Launching a project

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A launch event is a one-off opportunity to have an impact – really think about the impression you want to make and the key messages you want people to take away with them. You may want to run a launch event to raise awareness when a new group is formed, to start connecting the community with a planned project, or to unveil a project which is ready for delivery.

If you can involve renowned public figures and local leaders, this can raise the profile of your event, attract attention and making it more likely that people will attend. Numbers can also be boosted by welcoming and involving other local community groups, especially if members of those groups then bring along some of their own friends and family too.

Ideas for different types of launch events include:

Launching at a public meeting. Launching at a public meeting can be a good approach in order to allow people to feedback on your plans, to contribute ideas and to offer help or support in taking it forward. This can therefore be a good option for achieving practical outputs and to determine next steps. This kind of event is likely to be most successful when it is a creative exercise with lots of interactive activities which takes place before the precise details of the projects have been decided, as this will allow those attending to have an opportunity to shape the outcome.

Launching at a party or social event. Launching at a party or social event is a good option for building social networks and generating a positive energy around a new group or project. This type of event can be more hands on with aspects appealing to all ages compared with a public meeting. Such an event could involve talks, music, dramatic performances, competitions or practical tasks – there are lots of different options! Including interactive activities and practical tasks will make it more engaging and active.

Unveiling a completed project. If you are unveiling a completed project, it is likely that there will already be a degree of local awareness about your group and what it has been up to. You will also have more information to communicate about your project, its results and impact, as well as people to acknowledge and thank who inputted into the process. Compared with events to launch a new group or project, events to unveil completed projects should therefore be more about celebrating achievements.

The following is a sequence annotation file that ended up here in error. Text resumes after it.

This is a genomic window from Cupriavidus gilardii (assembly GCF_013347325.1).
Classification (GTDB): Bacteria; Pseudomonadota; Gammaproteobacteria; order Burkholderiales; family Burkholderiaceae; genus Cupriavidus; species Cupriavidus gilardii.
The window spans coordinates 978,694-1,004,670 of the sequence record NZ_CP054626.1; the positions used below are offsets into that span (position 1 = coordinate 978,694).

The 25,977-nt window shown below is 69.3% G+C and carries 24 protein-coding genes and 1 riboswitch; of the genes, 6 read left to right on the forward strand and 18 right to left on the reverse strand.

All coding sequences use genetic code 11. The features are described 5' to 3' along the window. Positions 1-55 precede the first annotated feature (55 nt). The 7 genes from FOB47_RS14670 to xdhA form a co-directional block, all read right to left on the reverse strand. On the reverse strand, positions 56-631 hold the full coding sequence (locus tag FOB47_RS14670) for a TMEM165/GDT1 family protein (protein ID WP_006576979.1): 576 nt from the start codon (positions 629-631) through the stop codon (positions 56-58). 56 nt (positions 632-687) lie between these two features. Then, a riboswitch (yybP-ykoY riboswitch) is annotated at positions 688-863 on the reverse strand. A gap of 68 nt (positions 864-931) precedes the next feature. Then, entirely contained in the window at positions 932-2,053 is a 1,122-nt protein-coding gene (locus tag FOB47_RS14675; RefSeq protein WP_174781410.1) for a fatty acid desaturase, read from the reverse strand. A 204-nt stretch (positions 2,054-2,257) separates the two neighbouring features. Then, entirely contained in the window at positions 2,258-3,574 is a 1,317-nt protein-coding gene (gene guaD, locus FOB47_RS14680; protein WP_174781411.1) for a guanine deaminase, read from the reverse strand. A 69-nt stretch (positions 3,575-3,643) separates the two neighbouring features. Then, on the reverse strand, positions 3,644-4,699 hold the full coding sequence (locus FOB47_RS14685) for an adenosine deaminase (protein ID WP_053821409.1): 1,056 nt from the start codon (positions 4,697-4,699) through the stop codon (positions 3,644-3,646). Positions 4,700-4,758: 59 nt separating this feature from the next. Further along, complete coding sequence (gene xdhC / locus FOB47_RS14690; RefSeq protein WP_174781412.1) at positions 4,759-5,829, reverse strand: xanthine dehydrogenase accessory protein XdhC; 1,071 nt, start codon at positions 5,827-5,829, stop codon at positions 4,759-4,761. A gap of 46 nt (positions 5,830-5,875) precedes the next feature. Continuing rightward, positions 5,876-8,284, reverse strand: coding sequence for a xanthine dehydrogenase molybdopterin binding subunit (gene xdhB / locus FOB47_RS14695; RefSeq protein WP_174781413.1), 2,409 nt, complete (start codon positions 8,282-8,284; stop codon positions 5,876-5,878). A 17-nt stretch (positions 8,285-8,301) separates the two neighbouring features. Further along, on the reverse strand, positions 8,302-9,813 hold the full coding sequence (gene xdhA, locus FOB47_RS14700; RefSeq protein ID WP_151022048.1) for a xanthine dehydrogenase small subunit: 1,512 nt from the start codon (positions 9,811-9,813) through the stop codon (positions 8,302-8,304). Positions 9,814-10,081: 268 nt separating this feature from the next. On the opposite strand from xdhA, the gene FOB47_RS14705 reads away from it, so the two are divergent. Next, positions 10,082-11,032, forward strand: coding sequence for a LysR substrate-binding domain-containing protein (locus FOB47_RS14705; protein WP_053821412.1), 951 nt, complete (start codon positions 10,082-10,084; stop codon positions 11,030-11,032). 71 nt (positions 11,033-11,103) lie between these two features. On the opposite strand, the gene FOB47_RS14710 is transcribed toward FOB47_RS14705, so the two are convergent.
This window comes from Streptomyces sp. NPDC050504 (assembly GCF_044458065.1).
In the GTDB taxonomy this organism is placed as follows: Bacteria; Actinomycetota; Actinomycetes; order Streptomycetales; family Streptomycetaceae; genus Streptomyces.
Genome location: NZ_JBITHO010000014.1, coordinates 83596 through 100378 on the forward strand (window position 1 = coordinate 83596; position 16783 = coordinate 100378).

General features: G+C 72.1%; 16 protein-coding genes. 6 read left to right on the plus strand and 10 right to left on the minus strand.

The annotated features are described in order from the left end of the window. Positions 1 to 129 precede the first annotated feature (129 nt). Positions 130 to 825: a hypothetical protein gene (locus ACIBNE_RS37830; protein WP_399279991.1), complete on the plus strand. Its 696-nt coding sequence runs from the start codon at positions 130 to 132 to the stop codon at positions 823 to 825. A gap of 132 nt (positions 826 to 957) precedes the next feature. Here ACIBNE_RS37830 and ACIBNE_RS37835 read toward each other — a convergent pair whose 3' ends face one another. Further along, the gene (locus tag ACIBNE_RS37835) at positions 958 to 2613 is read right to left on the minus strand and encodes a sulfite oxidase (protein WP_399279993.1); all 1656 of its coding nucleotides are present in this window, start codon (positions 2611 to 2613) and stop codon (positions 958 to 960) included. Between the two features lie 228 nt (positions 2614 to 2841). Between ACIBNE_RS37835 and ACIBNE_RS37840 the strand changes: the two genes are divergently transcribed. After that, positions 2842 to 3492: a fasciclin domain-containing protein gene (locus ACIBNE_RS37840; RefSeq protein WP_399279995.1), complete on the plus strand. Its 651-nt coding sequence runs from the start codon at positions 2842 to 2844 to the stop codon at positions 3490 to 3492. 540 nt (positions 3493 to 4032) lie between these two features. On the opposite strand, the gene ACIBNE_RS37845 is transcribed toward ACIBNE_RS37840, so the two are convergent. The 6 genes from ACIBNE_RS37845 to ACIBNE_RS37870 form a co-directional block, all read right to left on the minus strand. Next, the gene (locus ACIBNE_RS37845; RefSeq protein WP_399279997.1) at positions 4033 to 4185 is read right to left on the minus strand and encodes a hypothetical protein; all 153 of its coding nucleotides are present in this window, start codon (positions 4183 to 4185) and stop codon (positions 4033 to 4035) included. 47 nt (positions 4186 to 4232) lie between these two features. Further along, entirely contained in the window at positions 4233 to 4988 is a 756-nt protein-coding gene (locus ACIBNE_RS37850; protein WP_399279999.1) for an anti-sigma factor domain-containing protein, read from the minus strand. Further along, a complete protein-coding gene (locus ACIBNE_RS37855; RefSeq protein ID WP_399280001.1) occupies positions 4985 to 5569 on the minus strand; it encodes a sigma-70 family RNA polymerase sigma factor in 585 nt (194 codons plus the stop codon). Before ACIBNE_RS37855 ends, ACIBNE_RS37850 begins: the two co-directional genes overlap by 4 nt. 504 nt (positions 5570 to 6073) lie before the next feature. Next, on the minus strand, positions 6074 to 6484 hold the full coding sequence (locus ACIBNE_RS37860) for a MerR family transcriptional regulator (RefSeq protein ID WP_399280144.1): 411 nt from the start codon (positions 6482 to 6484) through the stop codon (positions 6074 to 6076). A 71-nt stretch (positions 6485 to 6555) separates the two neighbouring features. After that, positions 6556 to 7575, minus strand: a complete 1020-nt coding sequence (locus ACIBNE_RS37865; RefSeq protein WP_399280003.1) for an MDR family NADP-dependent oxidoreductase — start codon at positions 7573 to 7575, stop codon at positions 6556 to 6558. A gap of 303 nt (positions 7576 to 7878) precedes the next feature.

Case Studies
Country: UK

Dingwall Wind Co-op's launch event was well planned with an evening event followed by a drop-in the next day. The venue (Dingwall Auction Mart) is well known to local people, and important in the farming community. The Mart also has its own wind turbine so has an existing connection with renewables. Presentations and running order were shared and agreed well before the meeting and promotional printing was all carried out in good time. Directors visited the venue ahead of time. The evening event was a tight, 1hr long launch with short and clear presentations from directors, technology providers and advisors. A good deal of time was set aside for people's questions and opportunity to speak informally was provided before and after the speakers. Share offer documents were available on the night. The drop-in session was held the next morning at the same venue, alongside the normal activities at the Mart. Most of the directors and support staff were on hand to have one-to-one conversations with people considering joinign the Co-op. A number of people who had attended the launch returned to the drop-in, having read the share document - with questions and in some cases cheques.

Country: UK

Stroud Community Agriculture put up big blank posters at their first public meeting with headings asking questions such as “What would you want from a farm project?” and “What can you offer?”. Other posters invited people to get involved in planning the project, and people were given contact forms to fill in so they could be added to the mailing list, enabling them to keep updated on the project’s progress, to contribute further ideas or to donate money. They describe the meeting as “pretty chaotic” and “wide-ranging” but note that plenty of enthusiasm was generated.

Source: The Story of Community Supported Agriculture in Stroud

Country: UK

Westmill Wind Farm Co-operative combined their AGM, an open day and the official unveiling of their wind farm into a single event. The AGM began at 11.15am with over 300 members of the Co-operative attending. The meeting covered the progress of the project to date, including costs, budgets and electricity generated, recent events and future strategic options for developing the Co-operatives activities. Jonathon Porritt, Chair of the Sustainable Development Commission, then formally opened the ceremony, inviting over 600 guests to raise a glass to celebrate the official unveiling.